The floss supply spool mounting post 18 as best depicted in
Mounting post 18 is placed over a boss 82 which extends upwardly from the bottom housing wall 48 and is secured thereto with a screw 84 as best depicted in
Referring now to
The manual dental flossing device 10 of the present invention possesses numerous advantages over prior art flossers of which we are aware. For example, locating the take-up spool 20 outside of the tension and ratcheting arrangements disposed within housing sections 12 a, 12 b, advantageously avoids contamination within the housing by used floss and results in easy cleaning with water to prevent the occurrence of an unhygienic situation. The keyed mounting of the supply spool 16 also outside the housing 12 advantageously allows an empty supply spool to be easily detached from its keyed shaft to facilitate rapid replacement with a fresh supply spool. The feature of providing plural keys preferably along the entire height of the floss supply spool is particularly advantageous to account for possible slippage of the spool on the mounting post, especially if large manufacturing tolerances are present between these component parts.
With the exception of the preferred use of a metallic floss cutter blade, return spring and screws, all components of the flosser 10 are preferably manufactured from plastic material. By providing plural keyways between the supply spool and post 18, larger manufacturing tolerances can be tolerated which allows for the possibility of lower manufacturing cost.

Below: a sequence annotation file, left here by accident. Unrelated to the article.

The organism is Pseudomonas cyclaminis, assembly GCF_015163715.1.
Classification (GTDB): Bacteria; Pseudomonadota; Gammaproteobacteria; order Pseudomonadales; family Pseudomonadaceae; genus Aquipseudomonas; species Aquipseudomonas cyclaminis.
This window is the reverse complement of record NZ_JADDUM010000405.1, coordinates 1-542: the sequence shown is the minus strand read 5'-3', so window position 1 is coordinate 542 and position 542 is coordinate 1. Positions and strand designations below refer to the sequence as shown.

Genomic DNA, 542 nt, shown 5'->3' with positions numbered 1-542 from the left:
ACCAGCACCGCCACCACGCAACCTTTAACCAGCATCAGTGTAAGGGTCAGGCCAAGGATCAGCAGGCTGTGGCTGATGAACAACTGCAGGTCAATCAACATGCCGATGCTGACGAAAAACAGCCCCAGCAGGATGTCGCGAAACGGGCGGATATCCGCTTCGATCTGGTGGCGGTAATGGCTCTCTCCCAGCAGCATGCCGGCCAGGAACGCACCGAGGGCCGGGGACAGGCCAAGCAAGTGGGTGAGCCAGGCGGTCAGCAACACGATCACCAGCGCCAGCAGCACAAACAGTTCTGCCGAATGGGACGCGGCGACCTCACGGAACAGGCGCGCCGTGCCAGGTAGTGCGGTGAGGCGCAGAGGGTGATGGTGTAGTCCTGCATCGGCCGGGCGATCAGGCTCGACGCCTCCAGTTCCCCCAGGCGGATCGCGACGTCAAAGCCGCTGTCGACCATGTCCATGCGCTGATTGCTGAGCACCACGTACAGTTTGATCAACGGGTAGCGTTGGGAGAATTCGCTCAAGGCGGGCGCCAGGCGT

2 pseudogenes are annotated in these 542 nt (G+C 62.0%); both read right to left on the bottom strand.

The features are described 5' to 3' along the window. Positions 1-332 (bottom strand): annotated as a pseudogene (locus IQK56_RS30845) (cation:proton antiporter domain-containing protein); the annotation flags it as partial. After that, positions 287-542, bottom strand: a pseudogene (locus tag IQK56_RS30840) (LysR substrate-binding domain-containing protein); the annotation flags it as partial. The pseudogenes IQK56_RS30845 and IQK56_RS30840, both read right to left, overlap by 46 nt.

Further, the feature of providing a pair of offset ratchet pawls 26 and 28 advantageously assures a high degree of tension in the flossing circuit on the take-up side while brake pawl 42 in combination with tension arm 32 assures positive locking or braking engagement preventing unwinding on the supply side.
Eject button 90, as best depicted in
Finally, a metal cutter 100 is preferably disposed in housings 12 a, 12 b to enable floss to be cut such as upon completion of flossing at which time the consumer will unwind the used floss from the take-up spool 20 and use the cutter on the bottom of the unit to cut the floss. The unit 10 is then preferably washed to maintain proper sanitation and the lead end of fresh floss can now be re-strung between the forks 14 and rewound several turns in the groove of the take-up spool 20. A slot 101 formed in the housing includes a bottom in which the cutter 100, is exposed. The slot is wide enough for floss to pass through but small to prevent a consumers finger from reaching the cutter blade.
The body of the flosser 10 may also include a pair of deep grooves 102 a that runs from the supply spool, to the ends of the forks 14 and ends up at the take-up spool. This is best depicted in